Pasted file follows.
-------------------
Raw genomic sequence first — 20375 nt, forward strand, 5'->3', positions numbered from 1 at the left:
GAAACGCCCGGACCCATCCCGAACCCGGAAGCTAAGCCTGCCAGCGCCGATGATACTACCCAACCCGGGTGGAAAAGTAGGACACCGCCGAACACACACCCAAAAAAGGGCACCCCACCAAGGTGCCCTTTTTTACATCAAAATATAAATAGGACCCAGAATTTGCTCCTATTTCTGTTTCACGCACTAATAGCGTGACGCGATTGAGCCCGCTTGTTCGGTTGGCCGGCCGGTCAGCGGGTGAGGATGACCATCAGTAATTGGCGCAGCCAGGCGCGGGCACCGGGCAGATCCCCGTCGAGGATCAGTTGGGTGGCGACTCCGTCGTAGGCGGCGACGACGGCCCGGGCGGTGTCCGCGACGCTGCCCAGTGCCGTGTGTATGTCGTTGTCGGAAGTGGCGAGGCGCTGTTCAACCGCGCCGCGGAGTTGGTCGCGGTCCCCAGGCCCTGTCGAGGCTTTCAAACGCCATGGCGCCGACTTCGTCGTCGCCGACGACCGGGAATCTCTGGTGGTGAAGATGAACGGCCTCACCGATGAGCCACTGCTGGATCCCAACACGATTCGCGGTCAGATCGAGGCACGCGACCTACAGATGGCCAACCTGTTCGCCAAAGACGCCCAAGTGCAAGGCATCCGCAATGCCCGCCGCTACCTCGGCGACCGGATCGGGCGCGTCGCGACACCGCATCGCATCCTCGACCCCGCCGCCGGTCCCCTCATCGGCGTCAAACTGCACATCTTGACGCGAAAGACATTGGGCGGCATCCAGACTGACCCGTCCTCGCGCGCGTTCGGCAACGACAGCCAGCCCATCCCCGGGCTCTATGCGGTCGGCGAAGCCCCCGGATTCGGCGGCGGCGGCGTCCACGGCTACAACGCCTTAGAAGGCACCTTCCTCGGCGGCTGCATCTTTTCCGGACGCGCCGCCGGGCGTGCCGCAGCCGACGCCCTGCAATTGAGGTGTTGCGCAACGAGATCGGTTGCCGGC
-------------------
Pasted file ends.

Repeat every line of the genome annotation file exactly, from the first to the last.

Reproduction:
Raw genomic sequence first — 20375 nt, forward strand, 5'->3', positions numbered from 1 at the left:
GAAACGCCCGGACCCATCCCGAACCCGGAAGCTAAGCCTGCCAGCGCCGATGATACTACCCAACCCGGGTGGAAAAGTAGGACACCGCCGAACACACACCCAAAAAAGGGCACCCCACCAAGGTGCCCTTTTTTACATCAAAATATAAATAGGACCCAGAATTTGCTCCTATTTCTGTTTCACGCACTAATAGCGTGACGCGATTGAGCCCGCTTGTTCGGTTGGCCGGCCGGTCAGCGGGTGAGGATGACCATCAGTAATTGGCGCAGCCAGGCGCGGGCACCGGGCAGATCCCCGTCGAGGATCAGTTGGGTGGCGACTCCGTCGTAGGCGGCGACGACGGCCCGGGCGGTGTCCGCGACGCTGCCCAGTGCCGTGTGTATGTCGTTGTCGGAAGTGGCGAGGCGCTGTTCAACCGCGCCGCGGAGTTGGTCGCGGTCCCCAGGCCCTGTCGAGGCTTTCAAACGCCATGGCGCCGACTTCGTCGTCGCCGACGACCGGGAATCTCTGGTGGTGAAGATGAACGGCCTCACCGATGAGCCACTGCTGGATCCCAACACGATTCGCGGTCAGATCGAGGCACGCGACCTACAGATGGCCAACCTGTTCGCCAAAGACGCCCAAGTGCAAGGCATCCGCAATGCCCGCCGCTACCTCGGCGACCGGATCGGGCGCGTCGCGACACCGCATCGCATCCTCGACCCCGCCGCCGGTCCCCTCATCGGCGTCAAACTGCACATCTTGACGCGAAAGACATTGGGCGGCATCCAGACTGACCCGTCCTCGCGCGCGTTCGGCAACGACAGCCAGCCCATCCCCGGGCTCTATGCGGTCGGCGAAGCCCCCGGATTCGGCGGCGGCGGCGTCCACGGCTACAACGCCTTAGAAGGCACCTTCCTCGGCGGCTGCATCTTTTCCGGACGCGCCGCCGGGCGTGCCGCAGCCGACGCCCTGCAATTGAGGTGTTGCGCAACGAGATCGGTTGCCGGC